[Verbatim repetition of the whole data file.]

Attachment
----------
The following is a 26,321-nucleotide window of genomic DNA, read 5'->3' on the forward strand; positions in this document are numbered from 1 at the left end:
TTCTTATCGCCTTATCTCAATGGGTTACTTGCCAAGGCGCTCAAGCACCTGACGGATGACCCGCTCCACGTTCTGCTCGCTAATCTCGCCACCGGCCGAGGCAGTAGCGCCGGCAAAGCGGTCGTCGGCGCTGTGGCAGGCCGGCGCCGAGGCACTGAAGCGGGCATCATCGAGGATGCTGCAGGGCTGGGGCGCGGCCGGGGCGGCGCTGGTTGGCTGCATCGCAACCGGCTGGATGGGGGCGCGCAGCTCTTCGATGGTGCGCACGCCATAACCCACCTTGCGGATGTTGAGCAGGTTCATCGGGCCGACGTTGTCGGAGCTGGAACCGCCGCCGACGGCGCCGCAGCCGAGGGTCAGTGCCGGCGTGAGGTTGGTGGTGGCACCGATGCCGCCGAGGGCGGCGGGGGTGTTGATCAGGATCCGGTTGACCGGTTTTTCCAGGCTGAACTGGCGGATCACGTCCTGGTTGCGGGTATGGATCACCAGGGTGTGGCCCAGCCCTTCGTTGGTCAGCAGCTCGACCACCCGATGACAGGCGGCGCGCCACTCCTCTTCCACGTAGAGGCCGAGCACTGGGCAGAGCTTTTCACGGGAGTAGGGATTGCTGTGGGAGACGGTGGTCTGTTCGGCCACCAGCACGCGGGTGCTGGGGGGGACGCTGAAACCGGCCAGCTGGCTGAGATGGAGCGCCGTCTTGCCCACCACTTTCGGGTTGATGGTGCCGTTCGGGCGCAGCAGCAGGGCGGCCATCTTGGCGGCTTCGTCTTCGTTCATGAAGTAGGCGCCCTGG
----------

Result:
The following is a 26,321-nucleotide window of genomic DNA, read 5'->3' on the forward strand; positions in this document are numbered from 1 at the left end:
TTCTTATCGCCTTATCTCAATGGGTTACTTGCCAAGGCGCTCAAGCACCTGACGGATGACCCGCTCCACGTTCTGCTCGCTAATCTCGCCACCGGCCGAGGCAGTAGCGCCGGCAAAGCGGTCGTCGGCGCTGTGGCAGGCCGGCGCCGAGGCACTGAAGCGGGCATCATCGAGGATGCTGCAGGGCTGGGGCGCGGCCGGGGCGGCGCTGGTTGGCTGCATCGCAACCGGCTGGATGGGGGCGCGCAGCTCTTCGATGGTGCGCACGCCATAACCCACCTTGCGGATGTTGAGCAGGTTCATCGGGCCGACGTTGTCGGAGCTGGAACCGCCGCCGACGGCGCCGCAGCCGAGGGTCAGTGCCGGCGTGAGGTTGGTGGTGGCACCGATGCCGCCGAGGGCGGCGGGGGTGTTGATCAGGATCCGGTTGACCGGTTTTTCCAGGCTGAACTGGCGGATCACGTCCTGGTTGCGGGTATGGATCACCAGGGTGTGGCCCAGCCCTTCGTTGGTCAGCAGCTCGACCACCCGATGACAGGCGGCGCGCCACTCCTCTTCCACGTAGAGGCCGAGCACTGGGCAGAGCTTTTCACGGGAGTAGGGATTGCTGTGGGAGACGGTGGTCTGTTCGGCCACCAGCACGCGGGTGCTGGGGGGGACGCTGAAACCGGCCAGCTGGCTGAGATGGAGCGCCGTCTTGCCCACCACTTTCGGGTTGATGGTGCCGTTCGGGCGCAGCAGCAGGGCGGCCATCTTGGCGGCTTCGTCTTCGTTCATGAAGTAGGCGCCCTGG